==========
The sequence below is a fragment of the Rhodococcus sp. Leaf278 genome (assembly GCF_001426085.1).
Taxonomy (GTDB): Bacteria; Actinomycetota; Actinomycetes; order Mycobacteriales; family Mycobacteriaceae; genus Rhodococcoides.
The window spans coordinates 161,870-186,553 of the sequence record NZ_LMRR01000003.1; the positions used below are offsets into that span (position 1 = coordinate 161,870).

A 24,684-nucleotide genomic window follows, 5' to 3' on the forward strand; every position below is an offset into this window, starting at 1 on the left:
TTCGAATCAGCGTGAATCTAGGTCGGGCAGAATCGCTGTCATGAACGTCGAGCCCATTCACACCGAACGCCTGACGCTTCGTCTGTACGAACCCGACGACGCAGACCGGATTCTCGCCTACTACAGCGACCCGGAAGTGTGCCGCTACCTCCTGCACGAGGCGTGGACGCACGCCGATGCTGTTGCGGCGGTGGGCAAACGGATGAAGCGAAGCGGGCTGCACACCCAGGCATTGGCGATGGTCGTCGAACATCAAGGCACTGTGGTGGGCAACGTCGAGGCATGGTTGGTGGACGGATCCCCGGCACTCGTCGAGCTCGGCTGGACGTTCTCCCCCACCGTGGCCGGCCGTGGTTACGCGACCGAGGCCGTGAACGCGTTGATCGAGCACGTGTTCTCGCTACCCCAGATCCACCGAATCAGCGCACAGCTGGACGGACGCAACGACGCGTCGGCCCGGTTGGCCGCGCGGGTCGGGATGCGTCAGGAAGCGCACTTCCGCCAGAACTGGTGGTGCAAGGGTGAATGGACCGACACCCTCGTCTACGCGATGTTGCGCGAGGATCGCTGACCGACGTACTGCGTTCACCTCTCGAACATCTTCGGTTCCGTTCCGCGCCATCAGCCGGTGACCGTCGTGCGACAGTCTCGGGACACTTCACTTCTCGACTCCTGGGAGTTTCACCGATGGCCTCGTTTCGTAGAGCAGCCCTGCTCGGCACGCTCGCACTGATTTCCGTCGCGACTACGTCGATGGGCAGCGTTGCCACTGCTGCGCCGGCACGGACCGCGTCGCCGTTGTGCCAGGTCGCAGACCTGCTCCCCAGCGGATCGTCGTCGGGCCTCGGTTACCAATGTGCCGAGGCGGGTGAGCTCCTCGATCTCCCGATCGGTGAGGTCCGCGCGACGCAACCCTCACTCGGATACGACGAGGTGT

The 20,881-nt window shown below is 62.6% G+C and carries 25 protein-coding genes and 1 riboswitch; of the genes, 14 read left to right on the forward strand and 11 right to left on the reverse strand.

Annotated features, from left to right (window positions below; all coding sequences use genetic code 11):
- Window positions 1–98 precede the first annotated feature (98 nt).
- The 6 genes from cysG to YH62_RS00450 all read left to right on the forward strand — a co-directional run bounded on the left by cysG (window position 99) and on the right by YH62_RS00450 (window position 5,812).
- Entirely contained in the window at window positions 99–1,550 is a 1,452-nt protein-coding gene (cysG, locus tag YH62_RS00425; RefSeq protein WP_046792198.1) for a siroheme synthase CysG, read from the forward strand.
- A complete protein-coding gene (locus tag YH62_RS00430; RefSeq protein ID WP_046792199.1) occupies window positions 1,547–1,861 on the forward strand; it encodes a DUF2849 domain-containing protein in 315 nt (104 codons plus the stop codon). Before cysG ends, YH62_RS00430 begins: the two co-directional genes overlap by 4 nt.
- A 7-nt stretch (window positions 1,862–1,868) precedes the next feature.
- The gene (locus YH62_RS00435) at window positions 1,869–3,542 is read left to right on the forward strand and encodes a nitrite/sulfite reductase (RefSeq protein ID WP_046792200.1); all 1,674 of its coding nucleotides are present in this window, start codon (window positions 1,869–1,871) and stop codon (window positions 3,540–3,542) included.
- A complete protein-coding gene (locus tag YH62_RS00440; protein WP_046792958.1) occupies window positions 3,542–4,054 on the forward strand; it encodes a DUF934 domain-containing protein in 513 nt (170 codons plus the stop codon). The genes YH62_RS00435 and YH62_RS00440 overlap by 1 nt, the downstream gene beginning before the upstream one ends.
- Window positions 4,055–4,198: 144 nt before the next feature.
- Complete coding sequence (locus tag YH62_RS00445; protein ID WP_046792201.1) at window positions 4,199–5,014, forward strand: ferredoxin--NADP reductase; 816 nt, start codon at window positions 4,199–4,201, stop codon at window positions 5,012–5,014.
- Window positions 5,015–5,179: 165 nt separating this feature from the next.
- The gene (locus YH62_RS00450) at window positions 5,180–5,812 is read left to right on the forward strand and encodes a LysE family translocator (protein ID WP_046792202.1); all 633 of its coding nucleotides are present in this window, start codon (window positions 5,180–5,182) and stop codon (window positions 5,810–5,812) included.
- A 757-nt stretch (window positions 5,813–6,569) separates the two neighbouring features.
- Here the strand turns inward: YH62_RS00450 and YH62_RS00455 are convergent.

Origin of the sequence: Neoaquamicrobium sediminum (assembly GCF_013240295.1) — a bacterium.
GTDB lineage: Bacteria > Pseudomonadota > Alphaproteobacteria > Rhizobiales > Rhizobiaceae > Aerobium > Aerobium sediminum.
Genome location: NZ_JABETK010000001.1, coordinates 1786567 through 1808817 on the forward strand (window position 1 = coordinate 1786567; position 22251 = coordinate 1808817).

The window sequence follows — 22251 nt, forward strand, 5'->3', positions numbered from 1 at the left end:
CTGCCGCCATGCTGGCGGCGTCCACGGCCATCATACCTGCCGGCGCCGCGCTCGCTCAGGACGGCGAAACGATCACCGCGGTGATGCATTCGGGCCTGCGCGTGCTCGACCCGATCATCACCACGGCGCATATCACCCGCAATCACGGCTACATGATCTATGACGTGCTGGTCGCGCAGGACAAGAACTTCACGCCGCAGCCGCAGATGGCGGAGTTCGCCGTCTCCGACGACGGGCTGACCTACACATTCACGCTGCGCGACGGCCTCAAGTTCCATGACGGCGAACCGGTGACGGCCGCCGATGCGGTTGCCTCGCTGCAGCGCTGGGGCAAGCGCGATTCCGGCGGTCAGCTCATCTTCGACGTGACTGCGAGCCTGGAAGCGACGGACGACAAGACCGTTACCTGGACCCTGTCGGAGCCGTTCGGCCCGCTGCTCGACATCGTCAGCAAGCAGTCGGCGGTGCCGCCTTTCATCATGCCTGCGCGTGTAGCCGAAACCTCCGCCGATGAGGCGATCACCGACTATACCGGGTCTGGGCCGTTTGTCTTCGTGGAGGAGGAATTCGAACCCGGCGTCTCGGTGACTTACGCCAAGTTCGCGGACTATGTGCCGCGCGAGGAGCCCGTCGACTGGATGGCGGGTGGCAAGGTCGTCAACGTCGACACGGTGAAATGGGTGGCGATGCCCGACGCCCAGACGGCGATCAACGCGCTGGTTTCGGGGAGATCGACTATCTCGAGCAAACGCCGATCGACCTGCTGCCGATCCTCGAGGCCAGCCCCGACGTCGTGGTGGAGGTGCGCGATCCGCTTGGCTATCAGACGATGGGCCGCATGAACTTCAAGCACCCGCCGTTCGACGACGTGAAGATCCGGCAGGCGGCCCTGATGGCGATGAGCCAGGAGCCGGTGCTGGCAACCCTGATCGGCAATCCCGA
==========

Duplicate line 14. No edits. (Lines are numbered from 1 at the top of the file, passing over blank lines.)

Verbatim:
- A complete protein-coding gene (locus tag YH62_RS00440; protein WP_046792958.1) occupies window positions 3,542–4,054 on the forward strand; it encodes a DUF934 domain-containing protein in 513 nt (170 codons plus the stop codon). The genes YH62_RS00435 and YH62_RS00440 overlap by 1 nt, the downstream gene beginning before the upstream one ends.